- Created by: CharlGoddard
- Created on: 27-05-15 13:14
Discuss the role of depostional processes in the production of coastal landforms
Case study: Ro wen spit
Ro wen spit is an example of a coastal landform which was formed by depostional processes. It is a composite spit which is made up of sand and shingle and lays south of Barmouths Harbour in Wales. It is a long and narrow stretch of land which was created by the sea and wind depositing sediment such as sand and shingle onto the land, creating the spit. Depending on the speed and energy of the wind(which is determined by the stretch) constructive and destructive waves are formed. At Ro wen spit, the fetch is fairly long meaning that the waves have time to build their energy up, creating constructive waves. The swash is strong so carries lots of sediment and the backwash is weak meaning that the energy is lost. Sediment is then deposited onto the beach, building and shaping it.
At Ro wen spit, there are two main sources of sediment. The first cominf from longshore drift as a result of thr South-West prevailing winds resulting in the net longshore drfit being towards the North. The sediment then builds up at Mawddach estuary where the coastline changes direction. (insert diagram below).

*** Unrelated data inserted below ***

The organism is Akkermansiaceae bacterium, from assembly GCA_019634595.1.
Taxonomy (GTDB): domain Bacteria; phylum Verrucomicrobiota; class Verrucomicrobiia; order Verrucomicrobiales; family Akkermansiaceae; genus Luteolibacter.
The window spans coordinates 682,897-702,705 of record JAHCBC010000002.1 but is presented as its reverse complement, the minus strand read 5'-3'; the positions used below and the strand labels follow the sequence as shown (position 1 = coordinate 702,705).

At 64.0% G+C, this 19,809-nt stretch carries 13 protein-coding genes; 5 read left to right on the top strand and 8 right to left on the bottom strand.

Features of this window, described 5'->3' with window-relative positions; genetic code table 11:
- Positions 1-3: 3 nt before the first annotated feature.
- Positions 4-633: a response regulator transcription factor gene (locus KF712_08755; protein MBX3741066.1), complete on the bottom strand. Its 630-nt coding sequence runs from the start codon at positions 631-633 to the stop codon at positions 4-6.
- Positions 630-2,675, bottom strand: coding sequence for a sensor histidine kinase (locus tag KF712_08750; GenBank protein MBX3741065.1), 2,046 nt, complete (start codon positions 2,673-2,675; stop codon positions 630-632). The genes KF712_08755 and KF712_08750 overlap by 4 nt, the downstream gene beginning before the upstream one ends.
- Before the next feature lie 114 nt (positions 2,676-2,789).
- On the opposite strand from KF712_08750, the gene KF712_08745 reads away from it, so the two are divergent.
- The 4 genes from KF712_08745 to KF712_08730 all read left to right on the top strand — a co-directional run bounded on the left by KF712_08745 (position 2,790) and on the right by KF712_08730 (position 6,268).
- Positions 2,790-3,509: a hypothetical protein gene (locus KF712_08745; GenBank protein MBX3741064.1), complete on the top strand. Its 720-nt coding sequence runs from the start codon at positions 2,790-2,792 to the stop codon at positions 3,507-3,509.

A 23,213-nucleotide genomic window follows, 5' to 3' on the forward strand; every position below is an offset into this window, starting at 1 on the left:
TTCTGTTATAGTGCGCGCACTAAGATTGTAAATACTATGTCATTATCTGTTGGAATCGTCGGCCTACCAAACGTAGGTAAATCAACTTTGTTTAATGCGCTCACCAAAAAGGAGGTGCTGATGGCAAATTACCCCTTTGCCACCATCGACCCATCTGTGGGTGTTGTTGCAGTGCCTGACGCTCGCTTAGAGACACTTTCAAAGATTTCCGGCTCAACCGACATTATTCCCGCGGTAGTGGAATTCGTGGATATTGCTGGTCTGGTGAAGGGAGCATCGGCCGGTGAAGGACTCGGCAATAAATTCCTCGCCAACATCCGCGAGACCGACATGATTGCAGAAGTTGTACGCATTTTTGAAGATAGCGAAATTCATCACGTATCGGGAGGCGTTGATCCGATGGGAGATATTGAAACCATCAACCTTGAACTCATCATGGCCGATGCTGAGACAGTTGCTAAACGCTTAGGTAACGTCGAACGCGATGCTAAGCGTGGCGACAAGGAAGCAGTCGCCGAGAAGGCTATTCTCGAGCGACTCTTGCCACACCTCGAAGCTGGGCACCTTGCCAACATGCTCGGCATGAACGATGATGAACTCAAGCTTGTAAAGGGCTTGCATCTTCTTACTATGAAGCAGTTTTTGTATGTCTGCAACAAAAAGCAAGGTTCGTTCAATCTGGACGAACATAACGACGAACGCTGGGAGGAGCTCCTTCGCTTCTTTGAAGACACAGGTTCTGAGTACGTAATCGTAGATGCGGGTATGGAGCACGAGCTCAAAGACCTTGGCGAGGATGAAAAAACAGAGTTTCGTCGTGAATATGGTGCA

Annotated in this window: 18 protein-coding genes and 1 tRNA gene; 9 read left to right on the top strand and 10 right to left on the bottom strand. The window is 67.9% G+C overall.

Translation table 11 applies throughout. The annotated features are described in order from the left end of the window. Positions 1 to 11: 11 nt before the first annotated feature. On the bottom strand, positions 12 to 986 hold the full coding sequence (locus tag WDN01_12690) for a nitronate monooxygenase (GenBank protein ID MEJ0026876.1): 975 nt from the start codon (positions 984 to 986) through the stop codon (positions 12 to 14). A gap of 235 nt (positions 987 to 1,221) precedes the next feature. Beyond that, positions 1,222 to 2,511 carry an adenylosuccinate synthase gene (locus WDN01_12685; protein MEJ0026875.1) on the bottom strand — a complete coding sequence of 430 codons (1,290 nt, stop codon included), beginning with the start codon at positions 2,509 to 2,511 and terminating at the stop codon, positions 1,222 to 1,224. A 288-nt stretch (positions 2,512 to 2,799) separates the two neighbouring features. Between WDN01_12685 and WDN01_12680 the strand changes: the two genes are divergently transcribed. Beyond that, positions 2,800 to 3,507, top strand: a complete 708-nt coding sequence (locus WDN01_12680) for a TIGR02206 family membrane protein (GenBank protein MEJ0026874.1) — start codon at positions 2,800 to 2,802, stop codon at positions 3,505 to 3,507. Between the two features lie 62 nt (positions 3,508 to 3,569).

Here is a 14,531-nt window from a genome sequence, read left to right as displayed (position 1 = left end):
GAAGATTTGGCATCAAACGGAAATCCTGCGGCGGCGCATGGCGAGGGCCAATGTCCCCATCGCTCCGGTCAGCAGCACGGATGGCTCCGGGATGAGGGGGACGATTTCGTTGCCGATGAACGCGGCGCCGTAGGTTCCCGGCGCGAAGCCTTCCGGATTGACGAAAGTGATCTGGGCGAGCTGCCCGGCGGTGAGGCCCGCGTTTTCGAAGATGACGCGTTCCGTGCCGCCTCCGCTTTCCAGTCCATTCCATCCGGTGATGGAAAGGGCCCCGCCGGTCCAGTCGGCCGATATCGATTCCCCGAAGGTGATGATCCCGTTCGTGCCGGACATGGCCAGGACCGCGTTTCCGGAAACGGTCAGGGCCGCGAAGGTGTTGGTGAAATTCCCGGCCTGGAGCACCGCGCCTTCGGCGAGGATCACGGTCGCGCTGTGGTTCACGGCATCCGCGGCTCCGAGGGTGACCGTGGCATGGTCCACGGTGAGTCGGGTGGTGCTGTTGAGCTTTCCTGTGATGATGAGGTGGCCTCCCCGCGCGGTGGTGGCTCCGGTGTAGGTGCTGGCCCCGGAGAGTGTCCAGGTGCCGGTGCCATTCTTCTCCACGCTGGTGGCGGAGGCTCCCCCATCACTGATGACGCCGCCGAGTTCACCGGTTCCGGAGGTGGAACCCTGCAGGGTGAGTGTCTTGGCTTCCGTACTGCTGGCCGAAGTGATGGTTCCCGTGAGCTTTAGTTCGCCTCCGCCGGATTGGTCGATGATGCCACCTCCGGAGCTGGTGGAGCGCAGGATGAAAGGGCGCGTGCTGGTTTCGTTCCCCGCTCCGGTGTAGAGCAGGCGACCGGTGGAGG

The secord source of sediment comes from pebbles brought by the sea level rise. In the last ice age sediment was brought down from the mountains as the glaciers melted and was deposited, moving the coastline to further out from its present position. As the glaciers melted, sea levels rose which resulted in cliff erosion and larger pebbles being trasnported by the roll over process to their present position today.
One of the landforms at Ro wen spit which was created by deposition is the curved end of the spit. The secondary winds encourage sand and shingle to curve around, along with the strong current which helps to stop the spit joining the mainland. The…